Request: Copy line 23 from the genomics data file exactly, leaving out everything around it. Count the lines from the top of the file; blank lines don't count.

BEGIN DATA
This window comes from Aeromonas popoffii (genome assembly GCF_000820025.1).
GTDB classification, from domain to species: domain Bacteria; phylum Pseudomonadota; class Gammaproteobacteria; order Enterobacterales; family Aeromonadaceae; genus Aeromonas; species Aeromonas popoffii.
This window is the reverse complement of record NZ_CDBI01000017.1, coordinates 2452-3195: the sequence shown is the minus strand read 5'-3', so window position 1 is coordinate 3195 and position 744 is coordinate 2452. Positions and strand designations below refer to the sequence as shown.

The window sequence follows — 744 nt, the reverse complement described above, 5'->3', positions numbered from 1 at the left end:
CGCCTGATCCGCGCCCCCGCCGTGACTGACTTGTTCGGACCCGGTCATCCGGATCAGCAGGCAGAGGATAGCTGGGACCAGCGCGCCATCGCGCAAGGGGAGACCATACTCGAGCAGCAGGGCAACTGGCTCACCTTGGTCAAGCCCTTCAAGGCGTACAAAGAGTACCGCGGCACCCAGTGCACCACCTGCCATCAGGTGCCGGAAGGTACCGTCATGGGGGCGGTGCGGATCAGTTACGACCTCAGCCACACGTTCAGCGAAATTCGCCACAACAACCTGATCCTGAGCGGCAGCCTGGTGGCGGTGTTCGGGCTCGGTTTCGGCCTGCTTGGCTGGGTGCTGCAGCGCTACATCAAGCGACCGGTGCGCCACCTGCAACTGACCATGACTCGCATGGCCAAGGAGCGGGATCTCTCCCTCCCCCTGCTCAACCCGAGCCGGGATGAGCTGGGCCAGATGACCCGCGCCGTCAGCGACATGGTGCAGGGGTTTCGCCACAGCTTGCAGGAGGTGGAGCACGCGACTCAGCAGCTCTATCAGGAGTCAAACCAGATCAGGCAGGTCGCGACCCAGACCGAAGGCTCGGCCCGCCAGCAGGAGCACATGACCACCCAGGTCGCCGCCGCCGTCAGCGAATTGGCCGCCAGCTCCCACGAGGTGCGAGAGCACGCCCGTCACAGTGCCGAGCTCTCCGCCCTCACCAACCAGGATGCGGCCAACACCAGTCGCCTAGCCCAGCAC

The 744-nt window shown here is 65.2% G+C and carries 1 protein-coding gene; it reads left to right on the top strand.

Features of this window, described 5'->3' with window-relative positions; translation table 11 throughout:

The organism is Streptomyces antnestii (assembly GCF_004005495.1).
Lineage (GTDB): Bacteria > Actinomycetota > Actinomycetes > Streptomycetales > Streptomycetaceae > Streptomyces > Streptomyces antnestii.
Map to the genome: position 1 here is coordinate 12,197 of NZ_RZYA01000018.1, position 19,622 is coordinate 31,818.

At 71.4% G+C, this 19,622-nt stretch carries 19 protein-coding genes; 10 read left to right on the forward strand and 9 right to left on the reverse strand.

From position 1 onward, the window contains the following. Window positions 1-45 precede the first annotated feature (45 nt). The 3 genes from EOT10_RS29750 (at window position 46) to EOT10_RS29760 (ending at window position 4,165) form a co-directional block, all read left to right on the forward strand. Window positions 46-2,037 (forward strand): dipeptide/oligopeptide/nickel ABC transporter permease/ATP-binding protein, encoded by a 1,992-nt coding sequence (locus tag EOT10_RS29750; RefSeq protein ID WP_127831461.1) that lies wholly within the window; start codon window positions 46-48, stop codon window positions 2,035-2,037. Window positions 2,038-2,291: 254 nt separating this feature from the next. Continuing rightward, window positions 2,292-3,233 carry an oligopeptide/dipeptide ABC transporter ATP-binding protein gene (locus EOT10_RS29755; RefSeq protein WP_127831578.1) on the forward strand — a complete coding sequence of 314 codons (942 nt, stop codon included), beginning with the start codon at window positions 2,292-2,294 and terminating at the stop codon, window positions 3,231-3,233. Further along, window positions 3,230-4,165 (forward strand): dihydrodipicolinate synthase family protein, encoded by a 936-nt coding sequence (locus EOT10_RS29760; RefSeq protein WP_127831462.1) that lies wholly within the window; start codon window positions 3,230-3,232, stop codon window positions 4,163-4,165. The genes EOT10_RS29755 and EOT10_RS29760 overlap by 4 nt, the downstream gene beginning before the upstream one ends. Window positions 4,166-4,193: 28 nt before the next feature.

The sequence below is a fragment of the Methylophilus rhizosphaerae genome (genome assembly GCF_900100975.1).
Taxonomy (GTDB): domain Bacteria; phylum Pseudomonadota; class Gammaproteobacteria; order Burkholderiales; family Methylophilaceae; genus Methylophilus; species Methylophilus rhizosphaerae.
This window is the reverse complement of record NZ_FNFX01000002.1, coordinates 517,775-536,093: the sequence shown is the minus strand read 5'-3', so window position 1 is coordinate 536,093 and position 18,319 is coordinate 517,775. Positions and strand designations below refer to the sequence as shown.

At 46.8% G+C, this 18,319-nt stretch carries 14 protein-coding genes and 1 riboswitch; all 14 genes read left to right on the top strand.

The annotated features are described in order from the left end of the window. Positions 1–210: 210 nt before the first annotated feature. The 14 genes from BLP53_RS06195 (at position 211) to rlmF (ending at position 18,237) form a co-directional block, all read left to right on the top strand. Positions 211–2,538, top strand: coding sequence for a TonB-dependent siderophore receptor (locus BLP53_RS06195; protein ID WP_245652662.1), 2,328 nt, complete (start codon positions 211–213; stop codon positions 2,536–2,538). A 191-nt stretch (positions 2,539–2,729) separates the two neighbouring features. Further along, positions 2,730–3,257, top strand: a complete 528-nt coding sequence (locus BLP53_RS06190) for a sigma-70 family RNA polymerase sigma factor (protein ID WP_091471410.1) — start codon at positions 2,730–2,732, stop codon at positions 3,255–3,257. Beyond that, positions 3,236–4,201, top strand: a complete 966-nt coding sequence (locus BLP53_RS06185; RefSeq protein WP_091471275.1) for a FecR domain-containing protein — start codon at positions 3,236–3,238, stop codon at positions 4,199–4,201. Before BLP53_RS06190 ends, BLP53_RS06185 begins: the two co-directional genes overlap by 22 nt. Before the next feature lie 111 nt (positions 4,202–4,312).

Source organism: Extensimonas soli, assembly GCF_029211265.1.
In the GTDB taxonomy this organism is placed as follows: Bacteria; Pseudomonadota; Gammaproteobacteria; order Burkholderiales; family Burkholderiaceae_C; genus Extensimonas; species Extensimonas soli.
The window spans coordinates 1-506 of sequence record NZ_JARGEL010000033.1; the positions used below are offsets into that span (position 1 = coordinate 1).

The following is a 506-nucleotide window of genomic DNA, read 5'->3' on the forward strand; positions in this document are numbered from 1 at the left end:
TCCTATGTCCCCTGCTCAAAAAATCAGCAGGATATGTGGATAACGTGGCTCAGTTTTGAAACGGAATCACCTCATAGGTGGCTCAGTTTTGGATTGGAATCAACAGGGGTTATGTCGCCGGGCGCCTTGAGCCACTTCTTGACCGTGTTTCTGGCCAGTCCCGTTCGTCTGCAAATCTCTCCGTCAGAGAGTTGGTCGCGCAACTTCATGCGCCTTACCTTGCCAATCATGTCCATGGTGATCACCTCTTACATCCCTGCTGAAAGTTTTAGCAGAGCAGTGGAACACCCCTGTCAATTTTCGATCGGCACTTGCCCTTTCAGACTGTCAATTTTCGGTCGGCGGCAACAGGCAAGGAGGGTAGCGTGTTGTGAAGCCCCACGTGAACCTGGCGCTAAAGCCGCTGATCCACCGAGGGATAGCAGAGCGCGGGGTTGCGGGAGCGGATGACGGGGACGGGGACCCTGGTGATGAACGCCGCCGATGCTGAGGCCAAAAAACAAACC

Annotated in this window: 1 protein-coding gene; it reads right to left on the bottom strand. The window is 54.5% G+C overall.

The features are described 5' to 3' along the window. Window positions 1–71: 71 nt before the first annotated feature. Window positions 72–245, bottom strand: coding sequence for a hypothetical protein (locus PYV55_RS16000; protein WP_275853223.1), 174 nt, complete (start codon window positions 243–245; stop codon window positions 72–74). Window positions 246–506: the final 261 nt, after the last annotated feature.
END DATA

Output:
Annotated in this window: 1 protein-coding gene; it reads right to left on the bottom strand. The window is 54.5% G+C overall.